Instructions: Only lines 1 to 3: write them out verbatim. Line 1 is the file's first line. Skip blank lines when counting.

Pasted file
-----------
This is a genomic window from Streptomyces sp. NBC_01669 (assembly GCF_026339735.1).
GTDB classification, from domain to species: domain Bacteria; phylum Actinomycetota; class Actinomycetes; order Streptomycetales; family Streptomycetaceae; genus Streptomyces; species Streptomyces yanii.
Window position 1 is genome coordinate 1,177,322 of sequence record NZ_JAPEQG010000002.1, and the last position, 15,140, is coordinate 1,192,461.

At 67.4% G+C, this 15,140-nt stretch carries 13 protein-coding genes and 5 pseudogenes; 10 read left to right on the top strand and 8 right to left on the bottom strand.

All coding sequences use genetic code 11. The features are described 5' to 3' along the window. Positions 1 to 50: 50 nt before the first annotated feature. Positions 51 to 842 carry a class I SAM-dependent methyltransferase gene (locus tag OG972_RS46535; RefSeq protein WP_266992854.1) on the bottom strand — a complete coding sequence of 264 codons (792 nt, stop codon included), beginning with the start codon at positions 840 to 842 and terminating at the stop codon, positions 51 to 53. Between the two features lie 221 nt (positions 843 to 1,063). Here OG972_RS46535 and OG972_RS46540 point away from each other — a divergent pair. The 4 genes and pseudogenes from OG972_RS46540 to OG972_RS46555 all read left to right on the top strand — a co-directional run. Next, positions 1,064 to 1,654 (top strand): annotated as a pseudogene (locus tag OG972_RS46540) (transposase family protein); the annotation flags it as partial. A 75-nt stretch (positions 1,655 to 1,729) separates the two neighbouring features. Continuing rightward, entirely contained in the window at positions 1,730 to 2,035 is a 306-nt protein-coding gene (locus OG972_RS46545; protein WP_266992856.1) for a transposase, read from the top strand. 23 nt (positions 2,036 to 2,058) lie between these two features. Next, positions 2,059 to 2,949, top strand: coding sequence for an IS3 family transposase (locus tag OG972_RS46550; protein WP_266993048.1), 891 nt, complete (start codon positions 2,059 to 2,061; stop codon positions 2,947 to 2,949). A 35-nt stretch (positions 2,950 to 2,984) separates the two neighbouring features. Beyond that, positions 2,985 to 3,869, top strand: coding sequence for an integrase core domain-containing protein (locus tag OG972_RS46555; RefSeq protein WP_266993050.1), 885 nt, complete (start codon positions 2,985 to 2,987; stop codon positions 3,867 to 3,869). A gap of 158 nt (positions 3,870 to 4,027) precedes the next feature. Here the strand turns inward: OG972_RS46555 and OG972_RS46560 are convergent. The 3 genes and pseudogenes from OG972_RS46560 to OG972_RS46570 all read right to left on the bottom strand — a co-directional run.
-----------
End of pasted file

This is a genomic window from Streptomyces sp. NBC_01669 (assembly GCF_026339735.1).
GTDB classification, from domain to species: domain Bacteria; phylum Actinomycetota; class Actinomycetes; order Streptomycetales; family Streptomycetaceae; genus Streptomyces; species Streptomyces yanii.
Window position 1 is genome coordinate 1,177,322 of sequence record NZ_JAPEQG010000002.1, and the last position, 15,140, is coordinate 1,192,461.